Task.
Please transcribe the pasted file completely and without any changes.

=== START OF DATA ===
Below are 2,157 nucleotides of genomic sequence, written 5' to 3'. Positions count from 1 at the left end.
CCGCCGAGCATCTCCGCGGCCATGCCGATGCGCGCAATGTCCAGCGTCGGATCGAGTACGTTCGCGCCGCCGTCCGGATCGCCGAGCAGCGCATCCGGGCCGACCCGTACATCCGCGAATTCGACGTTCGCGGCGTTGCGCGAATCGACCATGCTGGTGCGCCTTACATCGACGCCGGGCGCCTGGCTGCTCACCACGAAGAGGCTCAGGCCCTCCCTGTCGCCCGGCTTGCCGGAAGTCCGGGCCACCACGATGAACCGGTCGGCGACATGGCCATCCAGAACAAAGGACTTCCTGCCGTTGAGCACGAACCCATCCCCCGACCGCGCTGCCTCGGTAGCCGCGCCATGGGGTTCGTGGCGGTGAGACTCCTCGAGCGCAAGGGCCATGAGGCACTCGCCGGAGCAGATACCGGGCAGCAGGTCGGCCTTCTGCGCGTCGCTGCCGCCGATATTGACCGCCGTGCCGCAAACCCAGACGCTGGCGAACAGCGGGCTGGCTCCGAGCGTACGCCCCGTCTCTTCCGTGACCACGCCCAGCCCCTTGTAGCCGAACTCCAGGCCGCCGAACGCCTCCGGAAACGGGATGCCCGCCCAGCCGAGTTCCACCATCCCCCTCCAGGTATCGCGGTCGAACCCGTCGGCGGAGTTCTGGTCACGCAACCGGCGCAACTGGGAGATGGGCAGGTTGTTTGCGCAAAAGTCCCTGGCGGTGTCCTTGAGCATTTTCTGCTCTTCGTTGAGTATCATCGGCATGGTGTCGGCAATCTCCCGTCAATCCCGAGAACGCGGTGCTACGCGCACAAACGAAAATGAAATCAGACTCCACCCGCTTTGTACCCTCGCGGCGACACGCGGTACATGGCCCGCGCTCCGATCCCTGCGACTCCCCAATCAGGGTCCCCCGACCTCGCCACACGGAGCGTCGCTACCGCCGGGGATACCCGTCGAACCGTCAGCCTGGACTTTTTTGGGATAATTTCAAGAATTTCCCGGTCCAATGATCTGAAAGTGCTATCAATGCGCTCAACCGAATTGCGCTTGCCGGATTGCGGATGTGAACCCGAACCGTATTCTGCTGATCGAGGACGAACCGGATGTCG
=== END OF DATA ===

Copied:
Below are 2,157 nucleotides of genomic sequence, written 5' to 3'. Positions count from 1 at the left end.
CCGCCGAGCATCTCCGCGGCCATGCCGATGCGCGCAATGTCCAGCGTCGGATCGAGTACGTTCGCGCCGCCGTCCGGATCGCCGAGCAGCGCATCCGGGCCGACCCGTACATCCGCGAATTCGACGTTCGCGGCGTTGCGCGAATCGACCATGCTGGTGCGCCTTACATCGACGCCGGGCGCCTGGCTGCTCACCACGAAGAGGCTCAGGCCCTCCCTGTCGCCCGGCTTGCCGGAAGTCCGGGCCACCACGATGAACCGGTCGGCGACATGGCCATCCAGAACAAAGGACTTCCTGCCGTTGAGCACGAACCCATCCCCCGACCGCGCTGCCTCGGTAGCCGCGCCATGGGGTTCGTGGCGGTGAGACTCCTCGAGCGCAAGGGCCATGAGGCACTCGCCGGAGCAGATACCGGGCAGCAGGTCGGCCTTCTGCGCGTCGCTGCCGCCGATATTGACCGCCGTGCCGCAAACCCAGACGCTGGCGAACAGCGGGCTGGCTCCGAGCGTACGCCCCGTCTCTTCCGTGACCACGCCCAGCCCCTTGTAGCCGAACTCCAGGCCGCCGAACGCCTCCGGAAACGGGATGCCCGCCCAGCCGAGTTCCACCATCCCCCTCCAGGTATCGCGGTCGAACCCGTCGGCGGAGTTCTGGTCACGCAACCGGCGCAACTGGGAGATGGGCAGGTTGTTTGCGCAAAAGTCCCTGGCGGTGTCCTTGAGCATTTTCTGCTCTTCGTTGAGTATCATCGGCATGGTGTCGGCAATCTCCCGTCAATCCCGAGAACGCGGTGCTACGCGCACAAACGAAAATGAAATCAGACTCCACCCGCTTTGTACCCTCGCGGCGACACGCGGTACATGGCCCGCGCTCCGATCCCTGCGACTCCCCAATCAGGGTCCCCCGACCTCGCCACACGGAGCGTCGCTACCGCCGGGGATACCCGTCGAACCGTCAGCCTGGACTTTTTTGGGATAATTTCAAGAATTTCCCGGTCCAATGATCTGAAAGTGCTATCAATGCGCTCAACCGAATTGCGCTTGCCGGATTGCGGATGTGAACCCGAACCGTATTCTGCTGATCGAGGACGAACCGGATGTCG